Free-Choice Essential Oils

Therapeutic Hoof Slippers
By Cindy Kunkel

This therapeutic rubber slipper protects the sole and frog of the horse's hoof without rubbing or applying pressure to the hoof wall or coronet band. It is especially suited to the needs of the severely foundered horse. It allows for the important bulb movement necessary for the healing of contraction. It prevents dirt and small stones from sticking into or penetrating an exposed coffin bone area or an extended white line. This helps to prevent abscessing due to graveling caused by fragments of dirt or stone entering the bottom of the hoof and exiting the coronet band. It simulates the rubber mats of a hoof clinic by changing a concussive surface such as macadam into a non-concussive surface for therapy. It enables the horse with tender feet to walk by providing a rubber cushion thick enough to prevent some discomfort from rough ground but thin enough for the horse to feel the ground and toughen the hooves. This slipper provides traction on smooth surfaces, however duct tape can be applied to the bottoms of this slipper to make it non-gripping if there is a chance the hoof wall could come off due to white line separation. During the transition period of about a year, this slipper fits the slipper toe of the foundered hoof, can be adjusted to fit the rapidly changing hoof length and width of the severely foundered hoof, and allows for such changes without new sizes being necessary. After founder correction, this slipper may be used as a walking shoe. This slipper is easy to put on and take off. It is form fitting for easy break over and will not rotate if put on properly. Although standard silver duct tape is economical, black duct tape may be used for appearance.

1. Cut a rubber boot into a slipper that fits the hoof. The new slipper is cut low enough to allow 1 inch of hoof front to be exposed.


2. Place the rubber slipper onto the hoof. Be sure the toe is tight to the front.


3. Wrap one side flap around the bulbs.


4. Wrap the other side flap around the bulbs and secure with duct tape. Keep the tape on the rubber and off the hair as much as possible.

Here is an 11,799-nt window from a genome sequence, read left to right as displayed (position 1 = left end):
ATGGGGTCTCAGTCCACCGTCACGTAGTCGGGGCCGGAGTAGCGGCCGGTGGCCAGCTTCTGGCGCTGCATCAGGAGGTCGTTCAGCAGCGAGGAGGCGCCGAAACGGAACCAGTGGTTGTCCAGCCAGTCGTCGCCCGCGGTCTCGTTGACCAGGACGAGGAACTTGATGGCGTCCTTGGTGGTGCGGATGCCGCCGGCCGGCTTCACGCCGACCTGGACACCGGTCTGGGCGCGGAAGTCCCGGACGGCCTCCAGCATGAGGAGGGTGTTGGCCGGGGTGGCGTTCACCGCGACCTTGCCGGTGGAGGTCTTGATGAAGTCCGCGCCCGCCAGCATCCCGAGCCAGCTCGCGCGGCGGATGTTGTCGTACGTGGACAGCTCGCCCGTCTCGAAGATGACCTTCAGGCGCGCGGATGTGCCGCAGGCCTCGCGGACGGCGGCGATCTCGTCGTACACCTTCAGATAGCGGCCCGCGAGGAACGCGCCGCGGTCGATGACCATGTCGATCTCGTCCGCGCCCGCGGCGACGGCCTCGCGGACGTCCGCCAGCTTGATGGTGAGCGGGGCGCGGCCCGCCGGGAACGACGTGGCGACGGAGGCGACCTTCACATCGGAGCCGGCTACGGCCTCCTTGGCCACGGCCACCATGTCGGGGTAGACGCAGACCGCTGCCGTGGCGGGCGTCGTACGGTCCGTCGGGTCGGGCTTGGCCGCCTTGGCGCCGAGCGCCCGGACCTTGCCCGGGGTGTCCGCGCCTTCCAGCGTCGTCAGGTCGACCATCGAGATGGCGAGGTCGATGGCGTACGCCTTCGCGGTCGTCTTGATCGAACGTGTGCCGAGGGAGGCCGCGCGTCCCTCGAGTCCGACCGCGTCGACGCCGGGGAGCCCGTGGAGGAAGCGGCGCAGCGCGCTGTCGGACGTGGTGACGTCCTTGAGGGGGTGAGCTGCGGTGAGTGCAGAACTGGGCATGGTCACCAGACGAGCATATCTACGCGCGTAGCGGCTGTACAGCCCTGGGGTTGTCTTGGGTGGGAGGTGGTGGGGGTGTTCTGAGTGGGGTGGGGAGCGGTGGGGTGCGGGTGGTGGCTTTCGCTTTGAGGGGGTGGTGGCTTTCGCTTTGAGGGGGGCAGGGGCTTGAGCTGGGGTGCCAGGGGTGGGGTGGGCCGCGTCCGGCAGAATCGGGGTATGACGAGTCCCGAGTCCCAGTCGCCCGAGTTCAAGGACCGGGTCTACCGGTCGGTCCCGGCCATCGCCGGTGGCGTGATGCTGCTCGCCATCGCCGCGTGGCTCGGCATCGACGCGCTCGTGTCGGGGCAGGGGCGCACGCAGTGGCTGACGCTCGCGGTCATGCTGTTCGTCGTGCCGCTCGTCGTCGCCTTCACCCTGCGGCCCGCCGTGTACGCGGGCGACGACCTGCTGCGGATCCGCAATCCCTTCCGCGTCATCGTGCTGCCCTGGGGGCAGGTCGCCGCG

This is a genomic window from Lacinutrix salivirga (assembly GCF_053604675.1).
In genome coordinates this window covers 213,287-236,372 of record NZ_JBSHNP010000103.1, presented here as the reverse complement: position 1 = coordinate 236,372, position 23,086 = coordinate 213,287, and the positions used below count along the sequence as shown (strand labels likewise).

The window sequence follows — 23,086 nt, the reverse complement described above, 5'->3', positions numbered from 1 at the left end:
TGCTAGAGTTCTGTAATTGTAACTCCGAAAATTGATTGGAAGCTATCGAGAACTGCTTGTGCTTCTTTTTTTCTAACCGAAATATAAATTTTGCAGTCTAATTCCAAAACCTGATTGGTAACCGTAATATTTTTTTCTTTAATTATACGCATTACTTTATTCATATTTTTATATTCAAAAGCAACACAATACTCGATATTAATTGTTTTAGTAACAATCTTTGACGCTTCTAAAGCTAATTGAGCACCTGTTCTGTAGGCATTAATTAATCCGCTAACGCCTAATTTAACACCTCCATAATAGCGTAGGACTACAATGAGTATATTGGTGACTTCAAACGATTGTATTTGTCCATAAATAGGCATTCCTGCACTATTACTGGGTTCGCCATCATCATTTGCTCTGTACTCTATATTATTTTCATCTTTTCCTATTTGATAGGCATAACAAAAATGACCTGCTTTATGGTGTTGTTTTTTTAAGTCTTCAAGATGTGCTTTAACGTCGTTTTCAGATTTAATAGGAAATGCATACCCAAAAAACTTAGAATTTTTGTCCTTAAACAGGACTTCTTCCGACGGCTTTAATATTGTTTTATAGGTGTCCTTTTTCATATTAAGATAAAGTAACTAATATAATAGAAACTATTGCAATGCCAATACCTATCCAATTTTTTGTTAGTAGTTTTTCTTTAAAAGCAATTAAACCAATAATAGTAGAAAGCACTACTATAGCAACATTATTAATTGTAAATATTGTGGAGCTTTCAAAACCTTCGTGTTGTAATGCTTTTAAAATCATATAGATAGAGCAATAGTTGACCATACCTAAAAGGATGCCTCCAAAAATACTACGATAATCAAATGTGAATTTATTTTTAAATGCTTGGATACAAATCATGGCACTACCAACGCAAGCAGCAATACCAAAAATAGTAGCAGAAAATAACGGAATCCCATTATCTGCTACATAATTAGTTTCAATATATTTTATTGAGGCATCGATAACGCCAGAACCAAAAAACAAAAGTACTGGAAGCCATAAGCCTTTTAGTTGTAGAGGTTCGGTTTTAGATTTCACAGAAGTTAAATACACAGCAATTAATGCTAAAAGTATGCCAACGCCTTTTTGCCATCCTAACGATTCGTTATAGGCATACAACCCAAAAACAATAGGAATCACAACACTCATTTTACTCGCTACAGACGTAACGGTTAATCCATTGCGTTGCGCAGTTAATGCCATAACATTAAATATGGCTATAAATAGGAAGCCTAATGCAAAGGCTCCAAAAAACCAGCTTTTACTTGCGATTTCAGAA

5. Place duct tape along the edge of the heel part of the rubber slipper. I normally keep the tape lower than shown in order to keep it off the hair.


6. Lift the heel into place and secure it by tightly wrapping the duct tape around the sides of the slipper. Once again, I usually do not have the tape quite this high.


7. The last piece of tape secures the slipper to the front hoof wall just below the coronet band. This prevents the slipper from rotating and coming off. This piece of tape secures the side pieces of tape and wraps around the bottom of the slipper where the ends fasten together.



Free-Choice Essential Oils

Jaspar chooses what he wants on his socks.


By Shelly Moore

Jaspar is my 3-year-old adopted BLM Mustang, soon to be a gelding, who really appreciates aromatherapy, whenever he can get it! The free-choice method works very well for him.

How I do it for Jaspar:
I take out a few essential oils at a time; sometimes I dowse for the ones that I think he will like. Then I offer him 3-4 oils with a smell of coffee beans in between if he seems overwhelmed. The coffee bean clears the nasal passages and allows him to smell again. I then offer him the EOs one at a time, and the ones he tries to eat or steal from me are the ones that I give him in his paddock.

I take my husband's old tube socks and tie them to the panels, gate, or fence and then add a couple of drops of the chosen EOs to the tube socks. As of yet we have only had one horse try to eat the sock, and all she did was chew on it... she was losing her caps. We tie the sock to the fence using baling twine. I also put only one sock per 20' on the fence so they get only one scent on that fence section. The smell lasts a week to ten days on the sock, then we launder the socks and reuse them later.

If the horses show an interest in a blend, we blend very small amounts of EO with wheat germ, Vitamin E, or almond oil. A small amount of that can be applied to the sock, or in one case we applied it to the stall guard… the horse was aggressive without the EO on the stall guard and sweet and kind with the EO on the stall guard. We traded back and forth with lavender, chamomile, and calendula. Then we made her a "custom" blend that she is wild over. She "picked" her favorite oils, then we blended them together.

That is how I do Free Choice Aromatherapy!

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